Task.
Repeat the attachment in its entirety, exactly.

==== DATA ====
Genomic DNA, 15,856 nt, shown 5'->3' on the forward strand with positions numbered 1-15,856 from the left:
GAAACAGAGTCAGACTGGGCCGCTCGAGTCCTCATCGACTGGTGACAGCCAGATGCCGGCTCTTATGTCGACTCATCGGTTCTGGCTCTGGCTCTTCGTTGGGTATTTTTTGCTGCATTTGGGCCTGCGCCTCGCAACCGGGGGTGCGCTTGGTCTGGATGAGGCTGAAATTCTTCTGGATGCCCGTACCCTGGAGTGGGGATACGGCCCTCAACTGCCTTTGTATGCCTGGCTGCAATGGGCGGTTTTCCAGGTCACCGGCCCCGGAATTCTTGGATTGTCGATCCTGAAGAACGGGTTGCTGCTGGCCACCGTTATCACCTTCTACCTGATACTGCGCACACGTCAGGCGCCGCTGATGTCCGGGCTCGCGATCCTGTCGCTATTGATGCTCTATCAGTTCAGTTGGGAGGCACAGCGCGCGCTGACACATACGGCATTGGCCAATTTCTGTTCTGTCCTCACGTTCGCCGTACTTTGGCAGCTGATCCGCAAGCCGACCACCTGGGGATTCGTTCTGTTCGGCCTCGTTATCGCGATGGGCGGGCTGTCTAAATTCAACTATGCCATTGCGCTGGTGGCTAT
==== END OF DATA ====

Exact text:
Genomic DNA, 15,856 nt, shown 5'->3' on the forward strand with positions numbered 1-15,856 from the left:
GAAACAGAGTCAGACTGGGCCGCTCGAGTCCTCATCGACTGGTGACAGCCAGATGCCGGCTCTTATGTCGACTCATCGGTTCTGGCTCTGGCTCTTCGTTGGGTATTTTTTGCTGCATTTGGGCCTGCGCCTCGCAACCGGGGGTGCGCTTGGTCTGGATGAGGCTGAAATTCTTCTGGATGCCCGTACCCTGGAGTGGGGATACGGCCCTCAACTGCCTTTGTATGCCTGGCTGCAATGGGCGGTTTTCCAGGTCACCGGCCCCGGAATTCTTGGATTGTCGATCCTGAAGAACGGGTTGCTGCTGGCCACCGTTATCACCTTCTACCTGATACTGCGCACACGTCAGGCGCCGCTGATGTCCGGGCTCGCGATCCTGTCGCTATTGATGCTCTATCAGTTCAGTTGGGAGGCACAGCGCGCGCTGACACATACGGCATTGGCCAATTTCTGTTCTGTCCTCACGTTCGCCGTACTTTGGCAGCTGATCCGCAAGCCGACCACCTGGGGATTCGTTCTGTTCGGCCTCGTTATCGCGATGGGCGGGCTGTCTAAATTCAACTATGCCATTGCGCTGGTGGCTAT